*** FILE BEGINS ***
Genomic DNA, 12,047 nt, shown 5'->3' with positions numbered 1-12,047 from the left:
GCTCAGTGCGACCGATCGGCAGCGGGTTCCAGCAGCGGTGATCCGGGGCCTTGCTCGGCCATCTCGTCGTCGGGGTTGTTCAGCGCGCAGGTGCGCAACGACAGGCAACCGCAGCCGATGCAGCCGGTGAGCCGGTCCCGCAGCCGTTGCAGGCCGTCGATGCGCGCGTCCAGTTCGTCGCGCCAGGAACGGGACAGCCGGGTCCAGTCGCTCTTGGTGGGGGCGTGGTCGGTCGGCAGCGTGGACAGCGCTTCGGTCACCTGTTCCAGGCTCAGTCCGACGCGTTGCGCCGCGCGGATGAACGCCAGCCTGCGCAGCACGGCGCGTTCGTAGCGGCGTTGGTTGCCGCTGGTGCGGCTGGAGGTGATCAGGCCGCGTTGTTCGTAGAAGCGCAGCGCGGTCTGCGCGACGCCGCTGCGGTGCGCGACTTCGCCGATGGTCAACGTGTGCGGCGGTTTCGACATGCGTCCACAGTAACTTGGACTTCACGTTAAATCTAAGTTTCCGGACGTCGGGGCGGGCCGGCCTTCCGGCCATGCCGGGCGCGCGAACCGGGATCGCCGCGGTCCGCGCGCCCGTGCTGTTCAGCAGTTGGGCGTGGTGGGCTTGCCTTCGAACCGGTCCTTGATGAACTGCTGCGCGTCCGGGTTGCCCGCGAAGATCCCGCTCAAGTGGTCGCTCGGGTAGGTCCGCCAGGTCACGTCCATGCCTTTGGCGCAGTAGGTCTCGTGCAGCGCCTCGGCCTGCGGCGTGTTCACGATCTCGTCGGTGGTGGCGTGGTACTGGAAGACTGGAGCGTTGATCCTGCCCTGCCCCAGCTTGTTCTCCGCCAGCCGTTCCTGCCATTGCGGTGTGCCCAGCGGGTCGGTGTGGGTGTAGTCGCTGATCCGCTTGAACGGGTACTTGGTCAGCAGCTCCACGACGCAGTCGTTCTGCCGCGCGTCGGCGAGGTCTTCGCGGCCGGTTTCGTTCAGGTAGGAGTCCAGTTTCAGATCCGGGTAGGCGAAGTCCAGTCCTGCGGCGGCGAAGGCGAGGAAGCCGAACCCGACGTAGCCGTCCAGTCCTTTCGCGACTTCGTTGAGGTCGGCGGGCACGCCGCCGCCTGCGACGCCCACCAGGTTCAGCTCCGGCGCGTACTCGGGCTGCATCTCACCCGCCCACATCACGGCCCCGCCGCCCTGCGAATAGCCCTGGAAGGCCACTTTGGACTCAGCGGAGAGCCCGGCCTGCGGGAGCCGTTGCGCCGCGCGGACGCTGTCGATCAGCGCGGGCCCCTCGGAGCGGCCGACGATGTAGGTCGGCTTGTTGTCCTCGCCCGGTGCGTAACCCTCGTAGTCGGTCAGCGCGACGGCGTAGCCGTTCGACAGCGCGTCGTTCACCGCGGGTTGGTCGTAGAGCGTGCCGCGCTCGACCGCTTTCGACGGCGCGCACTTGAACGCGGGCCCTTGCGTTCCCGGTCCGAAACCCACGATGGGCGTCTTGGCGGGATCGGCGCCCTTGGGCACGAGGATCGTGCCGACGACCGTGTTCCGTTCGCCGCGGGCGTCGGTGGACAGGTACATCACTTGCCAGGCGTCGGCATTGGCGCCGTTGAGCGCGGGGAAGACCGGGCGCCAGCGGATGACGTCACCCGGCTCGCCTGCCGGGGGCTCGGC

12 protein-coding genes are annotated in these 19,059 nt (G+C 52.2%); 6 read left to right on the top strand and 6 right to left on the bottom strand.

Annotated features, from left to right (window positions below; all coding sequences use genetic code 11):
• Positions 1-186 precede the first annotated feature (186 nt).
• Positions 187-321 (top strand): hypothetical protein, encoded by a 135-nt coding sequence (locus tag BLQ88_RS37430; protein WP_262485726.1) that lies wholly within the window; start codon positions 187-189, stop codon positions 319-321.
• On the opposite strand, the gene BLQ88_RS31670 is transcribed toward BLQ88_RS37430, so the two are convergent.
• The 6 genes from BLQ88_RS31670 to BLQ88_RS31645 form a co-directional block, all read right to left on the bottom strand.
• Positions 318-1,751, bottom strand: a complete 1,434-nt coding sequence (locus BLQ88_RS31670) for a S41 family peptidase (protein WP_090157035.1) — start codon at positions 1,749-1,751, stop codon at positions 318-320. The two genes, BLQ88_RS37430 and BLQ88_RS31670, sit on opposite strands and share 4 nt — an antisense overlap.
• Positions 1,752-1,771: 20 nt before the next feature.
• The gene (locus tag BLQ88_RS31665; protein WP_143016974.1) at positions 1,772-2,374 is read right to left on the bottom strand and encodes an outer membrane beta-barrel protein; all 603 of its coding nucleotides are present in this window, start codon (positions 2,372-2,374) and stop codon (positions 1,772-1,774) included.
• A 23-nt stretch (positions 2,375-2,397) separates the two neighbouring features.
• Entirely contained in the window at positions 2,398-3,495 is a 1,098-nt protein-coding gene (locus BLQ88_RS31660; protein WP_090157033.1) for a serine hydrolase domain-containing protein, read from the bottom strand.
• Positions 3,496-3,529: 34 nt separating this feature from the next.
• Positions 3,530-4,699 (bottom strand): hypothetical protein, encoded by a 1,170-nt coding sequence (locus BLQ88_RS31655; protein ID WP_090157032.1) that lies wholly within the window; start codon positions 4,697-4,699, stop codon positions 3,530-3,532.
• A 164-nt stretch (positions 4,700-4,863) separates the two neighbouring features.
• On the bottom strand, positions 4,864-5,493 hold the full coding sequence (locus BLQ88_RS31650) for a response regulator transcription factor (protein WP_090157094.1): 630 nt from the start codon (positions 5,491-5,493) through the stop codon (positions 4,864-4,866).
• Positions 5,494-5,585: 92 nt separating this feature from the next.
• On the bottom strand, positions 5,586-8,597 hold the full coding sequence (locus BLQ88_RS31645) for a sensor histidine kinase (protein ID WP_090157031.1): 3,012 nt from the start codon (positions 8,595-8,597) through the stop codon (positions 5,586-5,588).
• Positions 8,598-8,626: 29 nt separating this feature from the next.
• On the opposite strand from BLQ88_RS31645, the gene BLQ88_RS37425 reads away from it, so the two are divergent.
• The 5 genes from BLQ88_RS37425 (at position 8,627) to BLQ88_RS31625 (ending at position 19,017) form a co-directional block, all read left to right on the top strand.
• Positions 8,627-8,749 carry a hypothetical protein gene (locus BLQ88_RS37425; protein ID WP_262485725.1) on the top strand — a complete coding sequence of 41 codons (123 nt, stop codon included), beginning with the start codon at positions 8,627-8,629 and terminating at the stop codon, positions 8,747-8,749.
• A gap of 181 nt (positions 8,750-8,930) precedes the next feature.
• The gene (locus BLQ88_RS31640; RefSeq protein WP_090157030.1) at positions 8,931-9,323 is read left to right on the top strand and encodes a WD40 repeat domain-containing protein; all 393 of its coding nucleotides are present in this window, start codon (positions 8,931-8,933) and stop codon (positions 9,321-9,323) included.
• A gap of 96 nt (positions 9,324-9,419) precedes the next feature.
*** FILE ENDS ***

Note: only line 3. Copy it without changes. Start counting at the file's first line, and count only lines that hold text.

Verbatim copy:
12 protein-coding genes are annotated in these 19,059 nt (G+C 52.2%); 6 read left to right on the top strand and 6 right to left on the bottom strand.